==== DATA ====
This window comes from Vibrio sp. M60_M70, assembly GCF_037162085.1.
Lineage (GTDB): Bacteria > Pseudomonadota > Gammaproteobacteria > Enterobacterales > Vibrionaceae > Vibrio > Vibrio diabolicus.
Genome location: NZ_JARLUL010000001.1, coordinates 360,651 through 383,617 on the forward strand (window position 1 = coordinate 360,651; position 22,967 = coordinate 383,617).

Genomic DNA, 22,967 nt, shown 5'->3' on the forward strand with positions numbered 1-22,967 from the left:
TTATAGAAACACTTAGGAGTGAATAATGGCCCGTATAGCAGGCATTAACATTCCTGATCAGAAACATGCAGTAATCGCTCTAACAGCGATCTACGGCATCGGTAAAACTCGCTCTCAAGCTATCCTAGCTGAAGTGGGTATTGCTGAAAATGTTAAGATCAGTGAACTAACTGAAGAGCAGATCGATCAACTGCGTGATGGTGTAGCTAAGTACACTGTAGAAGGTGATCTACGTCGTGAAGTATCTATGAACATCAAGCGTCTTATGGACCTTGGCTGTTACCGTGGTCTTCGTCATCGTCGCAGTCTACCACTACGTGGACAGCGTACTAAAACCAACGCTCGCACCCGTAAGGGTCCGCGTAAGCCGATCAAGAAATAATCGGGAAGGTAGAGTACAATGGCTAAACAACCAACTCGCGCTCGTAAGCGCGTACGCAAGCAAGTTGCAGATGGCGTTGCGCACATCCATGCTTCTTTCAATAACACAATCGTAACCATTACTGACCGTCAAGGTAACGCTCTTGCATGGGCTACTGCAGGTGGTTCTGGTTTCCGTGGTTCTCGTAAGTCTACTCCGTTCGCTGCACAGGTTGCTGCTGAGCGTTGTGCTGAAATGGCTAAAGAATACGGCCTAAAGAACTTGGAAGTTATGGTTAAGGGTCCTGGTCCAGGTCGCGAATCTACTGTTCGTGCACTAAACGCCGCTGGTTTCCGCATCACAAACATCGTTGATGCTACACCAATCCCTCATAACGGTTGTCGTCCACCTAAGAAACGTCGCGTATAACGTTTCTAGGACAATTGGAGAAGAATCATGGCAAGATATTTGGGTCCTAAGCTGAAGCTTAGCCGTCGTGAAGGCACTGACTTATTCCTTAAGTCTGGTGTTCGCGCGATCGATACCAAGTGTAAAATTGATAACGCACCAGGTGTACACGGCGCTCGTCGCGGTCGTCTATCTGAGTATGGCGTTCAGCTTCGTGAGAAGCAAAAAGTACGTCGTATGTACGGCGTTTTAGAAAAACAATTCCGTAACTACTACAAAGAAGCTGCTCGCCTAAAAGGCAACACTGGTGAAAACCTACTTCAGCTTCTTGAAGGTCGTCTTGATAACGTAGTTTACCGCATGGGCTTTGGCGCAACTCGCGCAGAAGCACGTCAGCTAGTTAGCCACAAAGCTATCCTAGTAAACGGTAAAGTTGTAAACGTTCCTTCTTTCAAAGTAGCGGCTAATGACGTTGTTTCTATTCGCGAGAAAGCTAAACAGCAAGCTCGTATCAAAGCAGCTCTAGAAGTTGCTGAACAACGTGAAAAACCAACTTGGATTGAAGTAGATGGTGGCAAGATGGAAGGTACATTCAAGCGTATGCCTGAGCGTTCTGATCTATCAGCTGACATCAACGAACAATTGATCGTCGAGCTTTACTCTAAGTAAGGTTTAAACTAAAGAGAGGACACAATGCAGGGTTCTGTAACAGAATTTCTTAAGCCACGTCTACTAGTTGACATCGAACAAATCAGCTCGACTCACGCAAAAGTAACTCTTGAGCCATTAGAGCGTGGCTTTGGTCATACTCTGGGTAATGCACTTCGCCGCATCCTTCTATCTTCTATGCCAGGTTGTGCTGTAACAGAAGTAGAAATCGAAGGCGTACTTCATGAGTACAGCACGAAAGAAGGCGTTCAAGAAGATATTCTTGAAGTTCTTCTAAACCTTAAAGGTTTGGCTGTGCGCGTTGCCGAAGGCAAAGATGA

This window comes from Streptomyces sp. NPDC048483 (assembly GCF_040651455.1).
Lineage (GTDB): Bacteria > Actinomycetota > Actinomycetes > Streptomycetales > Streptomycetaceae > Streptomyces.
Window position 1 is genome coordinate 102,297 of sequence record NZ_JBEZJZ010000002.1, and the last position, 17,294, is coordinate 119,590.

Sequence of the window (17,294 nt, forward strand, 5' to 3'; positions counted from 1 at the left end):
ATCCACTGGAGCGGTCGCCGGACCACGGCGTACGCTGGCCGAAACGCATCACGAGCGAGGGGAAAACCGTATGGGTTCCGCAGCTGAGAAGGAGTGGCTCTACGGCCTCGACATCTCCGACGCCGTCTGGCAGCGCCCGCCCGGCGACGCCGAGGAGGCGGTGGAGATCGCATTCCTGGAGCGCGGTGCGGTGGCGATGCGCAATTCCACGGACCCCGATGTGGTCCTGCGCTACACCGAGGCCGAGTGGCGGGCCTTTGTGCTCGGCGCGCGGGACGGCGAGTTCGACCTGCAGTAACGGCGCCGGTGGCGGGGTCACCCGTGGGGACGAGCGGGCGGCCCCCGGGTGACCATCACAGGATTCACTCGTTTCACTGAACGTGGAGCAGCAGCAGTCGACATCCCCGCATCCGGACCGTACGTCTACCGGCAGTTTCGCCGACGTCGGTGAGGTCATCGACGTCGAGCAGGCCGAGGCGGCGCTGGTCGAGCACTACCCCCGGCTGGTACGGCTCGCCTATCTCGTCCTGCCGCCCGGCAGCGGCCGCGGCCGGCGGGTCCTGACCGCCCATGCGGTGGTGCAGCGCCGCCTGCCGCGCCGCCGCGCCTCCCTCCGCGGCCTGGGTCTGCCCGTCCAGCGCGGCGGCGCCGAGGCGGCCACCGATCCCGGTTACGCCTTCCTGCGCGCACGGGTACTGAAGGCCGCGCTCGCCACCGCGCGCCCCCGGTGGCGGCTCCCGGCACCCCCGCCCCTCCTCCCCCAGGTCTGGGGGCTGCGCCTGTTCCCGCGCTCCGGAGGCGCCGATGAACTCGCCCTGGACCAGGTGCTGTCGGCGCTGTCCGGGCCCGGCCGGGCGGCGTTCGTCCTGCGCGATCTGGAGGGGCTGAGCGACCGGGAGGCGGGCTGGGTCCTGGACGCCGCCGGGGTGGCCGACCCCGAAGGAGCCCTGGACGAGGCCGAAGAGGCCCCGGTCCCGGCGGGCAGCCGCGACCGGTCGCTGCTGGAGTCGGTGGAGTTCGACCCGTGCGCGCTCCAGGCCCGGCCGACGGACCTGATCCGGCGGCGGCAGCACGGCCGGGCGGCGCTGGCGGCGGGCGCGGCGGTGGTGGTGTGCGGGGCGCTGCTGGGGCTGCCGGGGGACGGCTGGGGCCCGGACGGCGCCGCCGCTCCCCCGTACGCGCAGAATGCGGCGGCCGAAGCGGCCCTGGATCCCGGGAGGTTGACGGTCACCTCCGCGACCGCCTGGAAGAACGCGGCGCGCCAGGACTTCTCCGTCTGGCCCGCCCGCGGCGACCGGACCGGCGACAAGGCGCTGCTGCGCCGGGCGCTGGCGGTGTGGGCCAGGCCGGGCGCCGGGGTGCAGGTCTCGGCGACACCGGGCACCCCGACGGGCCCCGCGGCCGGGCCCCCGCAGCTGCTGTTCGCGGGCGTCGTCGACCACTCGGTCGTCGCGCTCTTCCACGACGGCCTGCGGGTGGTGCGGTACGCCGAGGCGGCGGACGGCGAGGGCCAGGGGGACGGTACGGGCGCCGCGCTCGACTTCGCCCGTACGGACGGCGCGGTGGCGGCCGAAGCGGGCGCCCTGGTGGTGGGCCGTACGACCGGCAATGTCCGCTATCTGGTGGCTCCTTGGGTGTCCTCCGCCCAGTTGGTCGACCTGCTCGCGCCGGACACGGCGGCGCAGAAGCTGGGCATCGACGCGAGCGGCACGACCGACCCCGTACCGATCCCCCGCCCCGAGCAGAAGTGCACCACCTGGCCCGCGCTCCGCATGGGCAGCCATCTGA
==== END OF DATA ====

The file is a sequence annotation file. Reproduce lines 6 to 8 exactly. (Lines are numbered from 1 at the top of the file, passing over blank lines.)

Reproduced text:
This window comes from Streptomyces sp. NPDC048483 (assembly GCF_040651455.1).
Lineage (GTDB): Bacteria > Actinomycetota > Actinomycetes > Streptomycetales > Streptomycetaceae > Streptomyces.
Window position 1 is genome coordinate 102,297 of sequence record NZ_JBEZJZ010000002.1, and the last position, 17,294, is coordinate 119,590.